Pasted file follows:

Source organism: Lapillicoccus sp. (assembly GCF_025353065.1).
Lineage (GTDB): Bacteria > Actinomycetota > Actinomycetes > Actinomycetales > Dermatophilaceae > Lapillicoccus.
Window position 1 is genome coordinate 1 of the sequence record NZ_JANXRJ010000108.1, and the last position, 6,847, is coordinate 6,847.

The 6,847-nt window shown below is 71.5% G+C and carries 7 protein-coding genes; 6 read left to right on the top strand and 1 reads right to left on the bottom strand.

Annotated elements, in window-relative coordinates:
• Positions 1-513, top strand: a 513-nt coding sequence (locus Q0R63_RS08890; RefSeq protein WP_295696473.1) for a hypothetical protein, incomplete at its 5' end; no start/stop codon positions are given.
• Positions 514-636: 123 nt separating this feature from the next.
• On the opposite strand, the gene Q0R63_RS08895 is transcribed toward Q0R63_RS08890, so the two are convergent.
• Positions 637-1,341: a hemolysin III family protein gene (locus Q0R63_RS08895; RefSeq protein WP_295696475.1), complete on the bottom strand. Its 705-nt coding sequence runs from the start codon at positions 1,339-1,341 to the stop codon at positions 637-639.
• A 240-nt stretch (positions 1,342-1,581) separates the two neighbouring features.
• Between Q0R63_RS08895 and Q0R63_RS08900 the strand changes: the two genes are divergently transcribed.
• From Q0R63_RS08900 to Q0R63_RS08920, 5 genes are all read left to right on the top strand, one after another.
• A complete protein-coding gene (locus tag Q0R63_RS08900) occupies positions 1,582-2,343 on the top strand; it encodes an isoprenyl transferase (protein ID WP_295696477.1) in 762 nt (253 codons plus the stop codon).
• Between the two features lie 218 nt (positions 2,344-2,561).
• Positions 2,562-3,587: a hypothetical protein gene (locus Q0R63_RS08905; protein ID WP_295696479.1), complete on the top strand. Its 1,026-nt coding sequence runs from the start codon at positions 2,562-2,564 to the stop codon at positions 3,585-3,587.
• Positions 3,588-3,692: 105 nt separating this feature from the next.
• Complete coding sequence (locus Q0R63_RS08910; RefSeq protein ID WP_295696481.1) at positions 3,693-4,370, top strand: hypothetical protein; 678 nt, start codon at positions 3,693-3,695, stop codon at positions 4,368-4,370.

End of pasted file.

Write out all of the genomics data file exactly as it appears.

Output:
Source organism: Lapillicoccus sp. (assembly GCF_025353065.1).
Lineage (GTDB): Bacteria > Actinomycetota > Actinomycetes > Actinomycetales > Dermatophilaceae > Lapillicoccus.
Window position 1 is genome coordinate 1 of the sequence record NZ_JANXRJ010000108.1, and the last position, 6,847, is coordinate 6,847.

The 6,847-nt window shown below is 71.5% G+C and carries 7 protein-coding genes; 6 read left to right on the top strand and 1 reads right to left on the bottom strand.

Annotated elements, in window-relative coordinates:
• Positions 1-513, top strand: a 513-nt coding sequence (locus Q0R63_RS08890; RefSeq protein WP_295696473.1) for a hypothetical protein, incomplete at its 5' end; no start/stop codon positions are given.
• Positions 514-636: 123 nt separating this feature from the next.
• On the opposite strand, the gene Q0R63_RS08895 is transcribed toward Q0R63_RS08890, so the two are convergent.
• Positions 637-1,341: a hemolysin III family protein gene (locus Q0R63_RS08895; RefSeq protein WP_295696475.1), complete on the bottom strand. Its 705-nt coding sequence runs from the start codon at positions 1,339-1,341 to the stop codon at positions 637-639.
• A 240-nt stretch (positions 1,342-1,581) separates the two neighbouring features.
• Between Q0R63_RS08895 and Q0R63_RS08900 the strand changes: the two genes are divergently transcribed.
• From Q0R63_RS08900 to Q0R63_RS08920, 5 genes are all read left to right on the top strand, one after another.
• A complete protein-coding gene (locus tag Q0R63_RS08900) occupies positions 1,582-2,343 on the top strand; it encodes an isoprenyl transferase (protein ID WP_295696477.1) in 762 nt (253 codons plus the stop codon).
• Between the two features lie 218 nt (positions 2,344-2,561).
• Positions 2,562-3,587: a hypothetical protein gene (locus Q0R63_RS08905; protein ID WP_295696479.1), complete on the top strand. Its 1,026-nt coding sequence runs from the start codon at positions 2,562-2,564 to the stop codon at positions 3,585-3,587.
• Positions 3,588-3,692: 105 nt separating this feature from the next.
• Complete coding sequence (locus Q0R63_RS08910; RefSeq protein ID WP_295696481.1) at positions 3,693-4,370, top strand: hypothetical protein; 678 nt, start codon at positions 3,693-3,695, stop codon at positions 4,368-4,370.